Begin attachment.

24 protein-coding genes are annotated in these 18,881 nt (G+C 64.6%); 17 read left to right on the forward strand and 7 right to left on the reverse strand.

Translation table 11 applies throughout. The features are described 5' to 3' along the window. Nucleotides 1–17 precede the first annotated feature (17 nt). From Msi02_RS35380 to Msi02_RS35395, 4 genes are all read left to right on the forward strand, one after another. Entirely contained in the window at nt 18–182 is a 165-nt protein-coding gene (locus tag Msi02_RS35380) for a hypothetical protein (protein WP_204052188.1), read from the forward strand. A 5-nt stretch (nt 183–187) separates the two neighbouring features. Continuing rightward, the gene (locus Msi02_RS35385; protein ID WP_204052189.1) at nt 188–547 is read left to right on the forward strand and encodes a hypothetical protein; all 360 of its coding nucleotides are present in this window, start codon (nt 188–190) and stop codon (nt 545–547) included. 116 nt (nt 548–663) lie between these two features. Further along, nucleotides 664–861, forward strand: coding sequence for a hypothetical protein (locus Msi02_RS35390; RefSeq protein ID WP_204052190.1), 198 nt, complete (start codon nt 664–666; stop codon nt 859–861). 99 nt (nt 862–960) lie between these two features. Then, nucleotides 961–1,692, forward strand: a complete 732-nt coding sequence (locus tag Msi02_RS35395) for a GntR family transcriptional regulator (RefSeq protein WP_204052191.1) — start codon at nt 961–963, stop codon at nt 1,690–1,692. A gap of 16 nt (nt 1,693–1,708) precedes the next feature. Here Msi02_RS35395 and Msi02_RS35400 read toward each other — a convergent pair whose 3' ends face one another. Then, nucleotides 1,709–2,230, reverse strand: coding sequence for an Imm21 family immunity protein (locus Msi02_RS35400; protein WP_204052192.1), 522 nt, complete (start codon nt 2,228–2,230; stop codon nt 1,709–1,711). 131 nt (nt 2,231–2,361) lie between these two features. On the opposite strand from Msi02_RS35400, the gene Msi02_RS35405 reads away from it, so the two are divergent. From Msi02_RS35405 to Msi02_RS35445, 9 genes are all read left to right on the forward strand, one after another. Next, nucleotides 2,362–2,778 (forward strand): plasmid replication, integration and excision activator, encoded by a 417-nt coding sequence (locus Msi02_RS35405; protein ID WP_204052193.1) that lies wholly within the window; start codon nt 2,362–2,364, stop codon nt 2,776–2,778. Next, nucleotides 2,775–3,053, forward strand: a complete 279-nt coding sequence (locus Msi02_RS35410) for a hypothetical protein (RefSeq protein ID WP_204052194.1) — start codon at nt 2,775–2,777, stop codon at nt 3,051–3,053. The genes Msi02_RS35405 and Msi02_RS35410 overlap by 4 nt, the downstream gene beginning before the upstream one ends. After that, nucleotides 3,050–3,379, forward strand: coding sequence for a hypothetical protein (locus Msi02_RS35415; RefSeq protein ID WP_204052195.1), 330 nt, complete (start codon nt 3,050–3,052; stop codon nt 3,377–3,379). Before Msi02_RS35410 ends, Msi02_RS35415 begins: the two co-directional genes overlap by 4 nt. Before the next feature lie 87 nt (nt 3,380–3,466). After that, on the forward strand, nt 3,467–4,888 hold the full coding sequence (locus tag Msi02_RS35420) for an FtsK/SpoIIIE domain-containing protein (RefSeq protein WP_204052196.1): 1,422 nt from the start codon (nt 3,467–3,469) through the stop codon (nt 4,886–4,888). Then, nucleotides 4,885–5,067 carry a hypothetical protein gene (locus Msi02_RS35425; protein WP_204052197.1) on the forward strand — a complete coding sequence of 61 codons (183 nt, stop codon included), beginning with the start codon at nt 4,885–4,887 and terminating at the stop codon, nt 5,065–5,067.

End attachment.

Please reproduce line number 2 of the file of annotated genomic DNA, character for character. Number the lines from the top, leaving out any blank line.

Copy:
Translation table 11 applies throughout. The features are described 5' to 3' along the window. Nucleotides 1–17 precede the first annotated feature (17 nt). From Msi02_RS35380 to Msi02_RS35395, 4 genes are all read left to right on the forward strand, one after another. Entirely contained in the window at nt 18–182 is a 165-nt protein-coding gene (locus tag Msi02_RS35380) for a hypothetical protein (protein WP_204052188.1), read from the forward strand. A 5-nt stretch (nt 183–187) separates the two neighbouring features. Continuing rightward, the gene (locus Msi02_RS35385; protein ID WP_204052189.1) at nt 188–547 is read left to right on the forward strand and encodes a hypothetical protein; all 360 of its coding nucleotides are present in this window, start codon (nt 188–190) and stop codon (nt 545–547) included. 116 nt (nt 548–663) lie between these two features. Further along, nucleotides 664–861, forward strand: coding sequence for a hypothetical protein (locus Msi02_RS35390; RefSeq protein ID WP_204052190.1), 198 nt, complete (start codon nt 664–666; stop codon nt 859–861). 99 nt (nt 862–960) lie between these two features. Then, nucleotides 961–1,692, forward strand: a complete 732-nt coding sequence (locus tag Msi02_RS35395) for a GntR family transcriptional regulator (RefSeq protein WP_204052191.1) — start codon at nt 961–963, stop codon at nt 1,690–1,692. A gap of 16 nt (nt 1,693–1,708) precedes the next feature. Here Msi02_RS35395 and Msi02_RS35400 read toward each other — a convergent pair whose 3' ends face one another. Then, nucleotides 1,709–2,230, reverse strand: coding sequence for an Imm21 family immunity protein (locus Msi02_RS35400; protein WP_204052192.1), 522 nt, complete (start codon nt 2,228–2,230; stop codon nt 1,709–1,711). 131 nt (nt 2,231–2,361) lie between these two features. On the opposite strand from Msi02_RS35400, the gene Msi02_RS35405 reads away from it, so the two are divergent. From Msi02_RS35405 to Msi02_RS35445, 9 genes are all read left to right on the forward strand, one after another. Next, nucleotides 2,362–2,778 (forward strand): plasmid replication, integration and excision activator, encoded by a 417-nt coding sequence (locus Msi02_RS35405; protein ID WP_204052193.1) that lies wholly within the window; start codon nt 2,362–2,364, stop codon nt 2,776–2,778. Next, nucleotides 2,775–3,053, forward strand: a complete 279-nt coding sequence (locus Msi02_RS35410) for a hypothetical protein (RefSeq protein ID WP_204052194.1) — start codon at nt 2,775–2,777, stop codon at nt 3,051–3,053. The genes Msi02_RS35405 and Msi02_RS35410 overlap by 4 nt, the downstream gene beginning before the upstream one ends. After that, nucleotides 3,050–3,379, forward strand: coding sequence for a hypothetical protein (locus Msi02_RS35415; RefSeq protein ID WP_204052195.1), 330 nt, complete (start codon nt 3,050–3,052; stop codon nt 3,377–3,379). Before Msi02_RS35410 ends, Msi02_RS35415 begins: the two co-directional genes overlap by 4 nt. Before the next feature lie 87 nt (nt 3,380–3,466). After that, on the forward strand, nt 3,467–4,888 hold the full coding sequence (locus tag Msi02_RS35420) for an FtsK/SpoIIIE domain-containing protein (RefSeq protein WP_204052196.1): 1,422 nt from the start codon (nt 3,467–3,469) through the stop codon (nt 4,886–4,888). Then, nucleotides 4,885–5,067 carry a hypothetical protein gene (locus Msi02_RS35425; protein WP_204052197.1) on the forward strand — a complete coding sequence of 61 codons (183 nt, stop codon included), beginning with the start codon at nt 4,885–4,887 and terminating at the stop codon, nt 5,065–5,067.